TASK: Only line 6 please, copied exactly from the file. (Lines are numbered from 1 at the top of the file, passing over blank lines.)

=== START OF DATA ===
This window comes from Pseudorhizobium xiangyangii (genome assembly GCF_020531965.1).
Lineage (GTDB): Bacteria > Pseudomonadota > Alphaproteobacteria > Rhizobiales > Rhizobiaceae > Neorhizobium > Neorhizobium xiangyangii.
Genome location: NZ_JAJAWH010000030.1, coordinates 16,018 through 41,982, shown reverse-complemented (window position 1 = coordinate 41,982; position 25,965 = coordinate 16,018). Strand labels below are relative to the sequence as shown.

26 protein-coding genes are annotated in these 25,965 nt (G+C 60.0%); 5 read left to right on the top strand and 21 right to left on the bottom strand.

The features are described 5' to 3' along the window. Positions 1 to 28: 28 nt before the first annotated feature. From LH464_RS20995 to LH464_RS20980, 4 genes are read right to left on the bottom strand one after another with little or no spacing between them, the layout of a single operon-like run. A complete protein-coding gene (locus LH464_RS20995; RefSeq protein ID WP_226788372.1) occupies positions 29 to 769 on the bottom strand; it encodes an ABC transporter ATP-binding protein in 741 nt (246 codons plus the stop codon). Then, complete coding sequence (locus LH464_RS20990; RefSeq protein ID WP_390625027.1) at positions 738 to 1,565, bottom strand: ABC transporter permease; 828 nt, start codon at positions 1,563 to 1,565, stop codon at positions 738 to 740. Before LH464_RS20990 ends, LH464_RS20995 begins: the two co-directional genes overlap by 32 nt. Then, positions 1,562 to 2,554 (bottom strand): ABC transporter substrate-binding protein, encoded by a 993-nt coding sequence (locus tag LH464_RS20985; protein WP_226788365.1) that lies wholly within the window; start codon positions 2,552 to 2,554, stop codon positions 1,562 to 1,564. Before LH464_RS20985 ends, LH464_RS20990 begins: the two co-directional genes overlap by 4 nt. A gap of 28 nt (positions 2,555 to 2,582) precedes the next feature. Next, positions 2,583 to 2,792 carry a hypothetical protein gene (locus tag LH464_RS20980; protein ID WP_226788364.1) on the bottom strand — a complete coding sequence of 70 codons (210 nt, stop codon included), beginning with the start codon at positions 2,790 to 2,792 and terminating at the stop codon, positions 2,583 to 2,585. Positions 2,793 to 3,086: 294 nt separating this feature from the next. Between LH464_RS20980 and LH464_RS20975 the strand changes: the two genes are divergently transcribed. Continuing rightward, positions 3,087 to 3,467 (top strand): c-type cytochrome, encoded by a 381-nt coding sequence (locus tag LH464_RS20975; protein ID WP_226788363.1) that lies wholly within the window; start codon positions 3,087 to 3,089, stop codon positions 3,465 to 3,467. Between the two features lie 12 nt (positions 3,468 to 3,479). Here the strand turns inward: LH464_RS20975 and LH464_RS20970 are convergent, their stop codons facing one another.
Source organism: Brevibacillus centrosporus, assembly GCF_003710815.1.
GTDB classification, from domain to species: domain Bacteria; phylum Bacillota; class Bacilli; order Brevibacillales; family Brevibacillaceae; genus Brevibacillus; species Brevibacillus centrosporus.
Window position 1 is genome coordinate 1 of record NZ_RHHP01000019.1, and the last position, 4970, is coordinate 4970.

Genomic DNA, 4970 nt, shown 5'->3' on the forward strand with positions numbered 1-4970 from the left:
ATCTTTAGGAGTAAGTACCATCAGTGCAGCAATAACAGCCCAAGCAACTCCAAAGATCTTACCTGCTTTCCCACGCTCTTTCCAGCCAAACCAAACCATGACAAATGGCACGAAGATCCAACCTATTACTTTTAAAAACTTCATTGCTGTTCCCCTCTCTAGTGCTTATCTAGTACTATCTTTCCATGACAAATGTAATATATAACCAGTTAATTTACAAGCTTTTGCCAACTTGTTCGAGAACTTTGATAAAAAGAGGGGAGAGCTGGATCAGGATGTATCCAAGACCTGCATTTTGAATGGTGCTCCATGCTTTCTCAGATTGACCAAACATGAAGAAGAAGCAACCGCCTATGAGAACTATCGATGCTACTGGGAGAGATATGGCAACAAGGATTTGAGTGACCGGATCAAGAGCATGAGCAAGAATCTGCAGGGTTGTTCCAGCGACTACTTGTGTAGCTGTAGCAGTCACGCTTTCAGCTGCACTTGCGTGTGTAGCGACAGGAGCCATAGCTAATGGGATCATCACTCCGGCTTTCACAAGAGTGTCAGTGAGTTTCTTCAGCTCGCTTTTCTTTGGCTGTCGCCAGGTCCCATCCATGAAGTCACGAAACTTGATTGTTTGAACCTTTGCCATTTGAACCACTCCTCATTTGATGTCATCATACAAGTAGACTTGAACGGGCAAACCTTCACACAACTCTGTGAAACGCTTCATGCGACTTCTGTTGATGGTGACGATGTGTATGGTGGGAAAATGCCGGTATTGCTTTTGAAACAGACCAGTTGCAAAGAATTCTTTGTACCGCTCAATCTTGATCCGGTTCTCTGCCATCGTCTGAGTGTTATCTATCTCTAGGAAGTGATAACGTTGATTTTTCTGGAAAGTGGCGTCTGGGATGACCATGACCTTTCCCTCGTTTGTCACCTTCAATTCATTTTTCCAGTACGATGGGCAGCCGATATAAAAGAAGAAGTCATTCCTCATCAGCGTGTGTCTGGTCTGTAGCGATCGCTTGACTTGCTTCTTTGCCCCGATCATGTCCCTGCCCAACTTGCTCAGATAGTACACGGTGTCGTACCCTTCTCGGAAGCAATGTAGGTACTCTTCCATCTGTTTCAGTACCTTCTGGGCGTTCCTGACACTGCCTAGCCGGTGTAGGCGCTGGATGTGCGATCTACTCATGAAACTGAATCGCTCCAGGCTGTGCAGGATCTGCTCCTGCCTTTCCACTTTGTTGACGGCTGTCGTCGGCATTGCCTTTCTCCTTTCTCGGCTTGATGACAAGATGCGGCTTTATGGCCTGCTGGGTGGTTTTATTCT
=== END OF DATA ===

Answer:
Source organism: Brevibacillus centrosporus, assembly GCF_003710815.1.